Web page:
You can purchase Divinity: Original Sin 2 on Steam. It released on 14th September 2017 at £29.99 and is developed by Larian Studios.
Now that 2017 is but a memory I can say with confidence that Divinity: Original Sin 2 was my Game of the Year. Although I backed the game on Kickstarter (just like the first) and had an Early Access copy, I didn’t play it until full launch so that I could fully immerse myself. And immerse myself I did into this high-fantasy adventure that manages to make the magical and fantastical feel realistic and gritty. It has taken everything that was good about Divinity: Original Sin and improved upon it, whilst also making it so you don’t need to have played the first in any way as it takes place a thousand years before.
Whether I’m following a quest that portrays me as the savior of the universe (hero complex much?) or trying to solve the angst of a tiny rat I really believe in my characters and their responses. There is a balance between the epic and the banal, the frivolous and the fateful that creates a woven world that is wonderful to experience.
In my first playthrough, co-op with a friend, I’m a summoner, focusing on gathering my minions. I’m a bit heavy handed though, I’ll send my minions into battle at a moments notice from afar, but stand aside, watching the ebb and flow, supporting and commanding the field. I speak harsh truths and it frequently gets me into trouble even though I feel righteous. In my solo playthrough, I’m a morally ambiguous pickpocketing hitman with a deep, dark past that I’ve blocked from memory. I fight with my words, and flirt with absolutely everyone, often getting what I desire in alternative ways. Even though the majority of the quests are the same on multiple playthroughs (bar the character story quests which too, are dark and deep), it feels different. Different dialogue and varying methods result in genuinely diverse results and that’s a testament to the freedom, flexibility, and depth of the game.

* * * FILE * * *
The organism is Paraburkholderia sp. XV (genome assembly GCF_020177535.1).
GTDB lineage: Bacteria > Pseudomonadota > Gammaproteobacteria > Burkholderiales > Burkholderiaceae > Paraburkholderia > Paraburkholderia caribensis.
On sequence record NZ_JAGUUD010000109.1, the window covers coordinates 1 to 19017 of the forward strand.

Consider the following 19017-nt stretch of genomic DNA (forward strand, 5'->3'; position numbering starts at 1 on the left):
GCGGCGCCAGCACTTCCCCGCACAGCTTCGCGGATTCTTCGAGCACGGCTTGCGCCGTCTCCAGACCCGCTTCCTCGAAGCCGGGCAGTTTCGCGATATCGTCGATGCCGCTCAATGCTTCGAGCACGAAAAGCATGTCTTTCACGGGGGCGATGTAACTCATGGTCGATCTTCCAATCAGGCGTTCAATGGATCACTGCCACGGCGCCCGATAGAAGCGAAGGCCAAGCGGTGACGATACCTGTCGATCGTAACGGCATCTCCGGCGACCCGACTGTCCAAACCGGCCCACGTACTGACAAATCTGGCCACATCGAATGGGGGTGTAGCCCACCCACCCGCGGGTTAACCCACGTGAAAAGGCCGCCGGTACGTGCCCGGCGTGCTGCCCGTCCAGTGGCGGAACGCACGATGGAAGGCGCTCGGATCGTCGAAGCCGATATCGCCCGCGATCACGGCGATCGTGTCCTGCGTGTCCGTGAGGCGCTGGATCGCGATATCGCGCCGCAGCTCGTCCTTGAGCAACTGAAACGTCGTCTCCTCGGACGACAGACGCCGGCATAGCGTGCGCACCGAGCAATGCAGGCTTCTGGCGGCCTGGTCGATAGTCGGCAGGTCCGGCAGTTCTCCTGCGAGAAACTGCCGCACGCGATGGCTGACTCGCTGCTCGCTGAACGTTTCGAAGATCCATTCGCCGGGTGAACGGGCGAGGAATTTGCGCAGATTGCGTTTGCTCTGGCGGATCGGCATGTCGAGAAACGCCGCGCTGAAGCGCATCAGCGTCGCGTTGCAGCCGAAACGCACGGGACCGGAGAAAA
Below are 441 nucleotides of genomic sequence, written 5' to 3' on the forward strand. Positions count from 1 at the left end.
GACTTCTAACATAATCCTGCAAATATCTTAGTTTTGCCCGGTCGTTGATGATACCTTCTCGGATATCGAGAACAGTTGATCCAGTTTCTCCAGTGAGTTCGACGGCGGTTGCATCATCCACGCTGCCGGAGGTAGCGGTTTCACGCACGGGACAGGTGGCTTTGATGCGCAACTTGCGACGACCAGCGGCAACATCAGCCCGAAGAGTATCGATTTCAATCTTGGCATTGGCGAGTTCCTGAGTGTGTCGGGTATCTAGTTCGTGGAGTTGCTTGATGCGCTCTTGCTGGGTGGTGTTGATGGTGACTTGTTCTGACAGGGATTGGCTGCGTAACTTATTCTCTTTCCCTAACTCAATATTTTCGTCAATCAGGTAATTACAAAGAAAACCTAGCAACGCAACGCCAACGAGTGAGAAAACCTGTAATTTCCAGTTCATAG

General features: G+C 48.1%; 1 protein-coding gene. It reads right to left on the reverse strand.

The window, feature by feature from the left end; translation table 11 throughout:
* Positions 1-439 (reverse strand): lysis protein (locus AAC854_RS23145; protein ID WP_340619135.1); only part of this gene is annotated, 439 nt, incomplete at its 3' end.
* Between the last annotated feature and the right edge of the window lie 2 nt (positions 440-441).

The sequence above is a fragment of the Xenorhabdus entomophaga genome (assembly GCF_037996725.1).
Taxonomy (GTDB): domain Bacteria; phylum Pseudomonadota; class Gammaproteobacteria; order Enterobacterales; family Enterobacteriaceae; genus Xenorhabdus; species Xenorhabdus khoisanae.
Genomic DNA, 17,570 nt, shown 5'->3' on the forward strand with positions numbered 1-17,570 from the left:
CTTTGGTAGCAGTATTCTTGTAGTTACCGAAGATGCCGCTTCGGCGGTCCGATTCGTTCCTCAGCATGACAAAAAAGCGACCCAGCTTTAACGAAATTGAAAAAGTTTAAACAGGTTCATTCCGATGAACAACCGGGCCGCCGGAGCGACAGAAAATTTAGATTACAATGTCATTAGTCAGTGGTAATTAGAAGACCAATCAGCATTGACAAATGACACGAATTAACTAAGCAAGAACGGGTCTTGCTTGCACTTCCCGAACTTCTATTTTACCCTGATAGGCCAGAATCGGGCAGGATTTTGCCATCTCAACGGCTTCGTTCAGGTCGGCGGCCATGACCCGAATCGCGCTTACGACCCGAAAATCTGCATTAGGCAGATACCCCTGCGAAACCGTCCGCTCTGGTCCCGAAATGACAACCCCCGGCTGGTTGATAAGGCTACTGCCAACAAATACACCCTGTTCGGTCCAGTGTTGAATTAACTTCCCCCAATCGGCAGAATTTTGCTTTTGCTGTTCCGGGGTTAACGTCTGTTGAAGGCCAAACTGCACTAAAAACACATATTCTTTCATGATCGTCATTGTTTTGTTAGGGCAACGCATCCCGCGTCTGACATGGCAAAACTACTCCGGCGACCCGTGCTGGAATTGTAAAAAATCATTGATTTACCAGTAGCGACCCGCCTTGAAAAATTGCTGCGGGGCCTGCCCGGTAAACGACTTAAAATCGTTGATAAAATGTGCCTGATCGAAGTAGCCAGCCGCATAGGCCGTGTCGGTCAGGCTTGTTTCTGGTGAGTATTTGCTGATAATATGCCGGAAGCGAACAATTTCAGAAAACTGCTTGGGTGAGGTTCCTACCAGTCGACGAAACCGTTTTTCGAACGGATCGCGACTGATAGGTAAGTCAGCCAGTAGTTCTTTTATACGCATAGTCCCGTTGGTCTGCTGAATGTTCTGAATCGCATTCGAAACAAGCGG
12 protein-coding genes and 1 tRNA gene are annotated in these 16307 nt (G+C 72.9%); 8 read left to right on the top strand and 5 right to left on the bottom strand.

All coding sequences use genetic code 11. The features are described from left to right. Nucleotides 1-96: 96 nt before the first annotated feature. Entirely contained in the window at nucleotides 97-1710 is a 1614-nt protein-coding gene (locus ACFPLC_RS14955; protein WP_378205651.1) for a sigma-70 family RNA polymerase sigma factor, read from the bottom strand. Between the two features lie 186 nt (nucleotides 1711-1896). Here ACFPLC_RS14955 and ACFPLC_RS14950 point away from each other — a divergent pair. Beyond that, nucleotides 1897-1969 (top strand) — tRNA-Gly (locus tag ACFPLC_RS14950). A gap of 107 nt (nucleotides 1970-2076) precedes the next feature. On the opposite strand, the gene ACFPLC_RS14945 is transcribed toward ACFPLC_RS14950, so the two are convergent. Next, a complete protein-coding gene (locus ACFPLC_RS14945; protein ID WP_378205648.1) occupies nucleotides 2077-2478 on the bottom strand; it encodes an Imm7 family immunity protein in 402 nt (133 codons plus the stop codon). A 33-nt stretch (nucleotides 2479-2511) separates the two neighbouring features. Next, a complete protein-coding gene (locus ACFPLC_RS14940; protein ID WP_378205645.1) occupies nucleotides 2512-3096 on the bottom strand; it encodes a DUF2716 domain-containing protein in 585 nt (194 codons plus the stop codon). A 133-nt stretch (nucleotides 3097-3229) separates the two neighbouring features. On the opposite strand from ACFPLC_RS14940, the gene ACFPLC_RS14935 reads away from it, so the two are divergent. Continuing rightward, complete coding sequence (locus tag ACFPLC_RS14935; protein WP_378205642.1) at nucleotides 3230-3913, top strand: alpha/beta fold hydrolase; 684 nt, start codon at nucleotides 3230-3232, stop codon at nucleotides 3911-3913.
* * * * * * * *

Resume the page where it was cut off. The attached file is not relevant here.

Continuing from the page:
Divinity: Original Sin 2 rewards exploration and creativity as many side quests can only be discovered or completed by turning over every rock, talking to every NPC or trying things that are a little out of the box. This may frustrate some but delighted me at every stage. There are no glowing quest signs and immersion breaking yellow exclamation marks here. If you don’t like reading, that’s fine – as everything is beautifully and uniquely voiceovered. But if you don’t like paying attention to detail, you’re going to miss out on a lot of the fun. This game is for people who like to genuinely invest their time and attention into the world they’re playing and the characters in it. Perhaps that, above all else is what reminds me of the D&D campaigns from my youth that I sorely miss.
Tactically the combat is as complicated as you make it, with different difficulty settings that cater to your preference for challenge. You can brute force things if you’re so inclined, but you’re rewarded for playing smart at any level and the game gives you the tools to feel like a tactical genius, with a deep satisfaction when you pull off a clever combo. Since I am not a tactical genius, it can also cause great rifts in a friendship when you kill your co-op partner in an entirely avoidable manner (Look, I said I was sorry!)